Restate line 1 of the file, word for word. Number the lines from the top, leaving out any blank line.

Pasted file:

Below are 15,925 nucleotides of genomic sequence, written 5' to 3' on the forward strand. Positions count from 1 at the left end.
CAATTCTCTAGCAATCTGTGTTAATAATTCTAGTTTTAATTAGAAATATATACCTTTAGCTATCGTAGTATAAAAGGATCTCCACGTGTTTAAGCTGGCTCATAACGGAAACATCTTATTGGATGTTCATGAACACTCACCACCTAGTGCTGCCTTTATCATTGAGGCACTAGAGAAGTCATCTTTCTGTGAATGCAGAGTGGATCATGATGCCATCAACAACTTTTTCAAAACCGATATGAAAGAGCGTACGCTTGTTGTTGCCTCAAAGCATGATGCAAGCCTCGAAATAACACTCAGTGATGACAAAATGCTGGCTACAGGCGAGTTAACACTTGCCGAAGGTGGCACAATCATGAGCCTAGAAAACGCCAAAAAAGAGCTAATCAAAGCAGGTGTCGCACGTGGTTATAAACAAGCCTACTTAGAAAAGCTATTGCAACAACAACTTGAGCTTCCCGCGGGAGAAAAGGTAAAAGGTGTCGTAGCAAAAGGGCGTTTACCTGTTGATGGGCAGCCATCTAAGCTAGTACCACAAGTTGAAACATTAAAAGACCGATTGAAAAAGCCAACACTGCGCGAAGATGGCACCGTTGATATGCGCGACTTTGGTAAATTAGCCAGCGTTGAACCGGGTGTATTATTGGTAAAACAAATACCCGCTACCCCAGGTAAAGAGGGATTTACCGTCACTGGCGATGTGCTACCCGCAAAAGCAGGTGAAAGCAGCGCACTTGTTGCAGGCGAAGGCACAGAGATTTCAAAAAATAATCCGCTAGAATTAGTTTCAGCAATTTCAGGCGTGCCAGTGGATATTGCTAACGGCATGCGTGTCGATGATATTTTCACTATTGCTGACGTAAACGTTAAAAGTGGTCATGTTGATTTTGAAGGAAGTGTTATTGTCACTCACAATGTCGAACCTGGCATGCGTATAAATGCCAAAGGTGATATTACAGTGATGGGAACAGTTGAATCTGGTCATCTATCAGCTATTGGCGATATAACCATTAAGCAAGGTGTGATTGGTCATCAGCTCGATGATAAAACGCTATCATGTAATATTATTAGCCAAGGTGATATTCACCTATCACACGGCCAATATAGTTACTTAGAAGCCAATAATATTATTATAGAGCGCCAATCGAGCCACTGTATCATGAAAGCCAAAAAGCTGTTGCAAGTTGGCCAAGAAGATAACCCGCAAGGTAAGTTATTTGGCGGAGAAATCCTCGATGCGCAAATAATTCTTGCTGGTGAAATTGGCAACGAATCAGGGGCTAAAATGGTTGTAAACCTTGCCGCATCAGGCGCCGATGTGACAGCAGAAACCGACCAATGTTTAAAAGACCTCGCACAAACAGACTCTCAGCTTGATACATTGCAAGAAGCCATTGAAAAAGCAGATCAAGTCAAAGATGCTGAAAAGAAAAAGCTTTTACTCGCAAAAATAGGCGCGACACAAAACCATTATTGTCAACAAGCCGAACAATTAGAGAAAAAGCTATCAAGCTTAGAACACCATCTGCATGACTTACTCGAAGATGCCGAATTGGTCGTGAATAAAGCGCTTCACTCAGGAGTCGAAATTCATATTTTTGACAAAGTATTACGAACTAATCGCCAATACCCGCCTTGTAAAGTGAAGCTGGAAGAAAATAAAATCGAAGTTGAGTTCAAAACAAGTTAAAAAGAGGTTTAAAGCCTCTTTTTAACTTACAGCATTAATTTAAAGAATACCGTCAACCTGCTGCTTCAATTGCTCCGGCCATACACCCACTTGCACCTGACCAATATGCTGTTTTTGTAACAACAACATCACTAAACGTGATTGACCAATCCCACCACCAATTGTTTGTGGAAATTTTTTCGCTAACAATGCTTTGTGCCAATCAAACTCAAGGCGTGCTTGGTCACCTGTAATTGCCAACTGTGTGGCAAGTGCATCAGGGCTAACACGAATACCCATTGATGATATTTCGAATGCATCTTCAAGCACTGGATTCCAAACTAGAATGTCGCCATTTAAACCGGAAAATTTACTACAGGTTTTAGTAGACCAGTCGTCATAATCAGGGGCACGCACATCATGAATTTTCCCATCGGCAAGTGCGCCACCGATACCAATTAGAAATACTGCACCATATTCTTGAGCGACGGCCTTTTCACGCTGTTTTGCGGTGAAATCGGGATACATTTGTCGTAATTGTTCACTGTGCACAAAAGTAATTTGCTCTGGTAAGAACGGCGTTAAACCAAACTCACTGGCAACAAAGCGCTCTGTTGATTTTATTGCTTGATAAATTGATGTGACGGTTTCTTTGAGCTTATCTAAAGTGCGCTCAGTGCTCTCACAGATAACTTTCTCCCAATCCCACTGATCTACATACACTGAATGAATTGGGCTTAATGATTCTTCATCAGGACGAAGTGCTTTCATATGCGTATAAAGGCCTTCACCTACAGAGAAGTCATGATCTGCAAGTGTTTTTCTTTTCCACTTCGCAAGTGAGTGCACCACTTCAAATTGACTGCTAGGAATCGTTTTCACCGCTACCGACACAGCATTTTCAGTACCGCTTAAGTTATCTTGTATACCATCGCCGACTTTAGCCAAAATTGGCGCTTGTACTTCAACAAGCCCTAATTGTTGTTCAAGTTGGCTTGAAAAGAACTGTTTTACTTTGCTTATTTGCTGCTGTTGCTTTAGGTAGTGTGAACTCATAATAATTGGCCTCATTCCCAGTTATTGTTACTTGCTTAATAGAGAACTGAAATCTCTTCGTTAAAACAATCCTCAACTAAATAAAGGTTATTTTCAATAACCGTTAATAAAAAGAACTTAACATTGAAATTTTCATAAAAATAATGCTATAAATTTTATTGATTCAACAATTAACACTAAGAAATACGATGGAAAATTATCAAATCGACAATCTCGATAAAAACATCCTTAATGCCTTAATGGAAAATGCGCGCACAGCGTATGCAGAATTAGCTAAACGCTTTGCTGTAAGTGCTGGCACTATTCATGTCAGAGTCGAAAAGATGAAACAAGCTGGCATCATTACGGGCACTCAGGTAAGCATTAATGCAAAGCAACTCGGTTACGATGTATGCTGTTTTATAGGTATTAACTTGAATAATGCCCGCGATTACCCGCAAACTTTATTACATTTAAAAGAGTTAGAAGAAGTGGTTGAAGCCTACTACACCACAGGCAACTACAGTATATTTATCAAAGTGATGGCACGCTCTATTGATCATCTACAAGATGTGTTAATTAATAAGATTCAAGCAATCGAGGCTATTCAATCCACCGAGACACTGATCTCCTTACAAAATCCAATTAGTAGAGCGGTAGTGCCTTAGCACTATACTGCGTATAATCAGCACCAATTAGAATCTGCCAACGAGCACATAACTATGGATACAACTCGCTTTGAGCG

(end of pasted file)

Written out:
Below are 15,925 nucleotides of genomic sequence, written 5' to 3' on the forward strand. Positions count from 1 at the left end.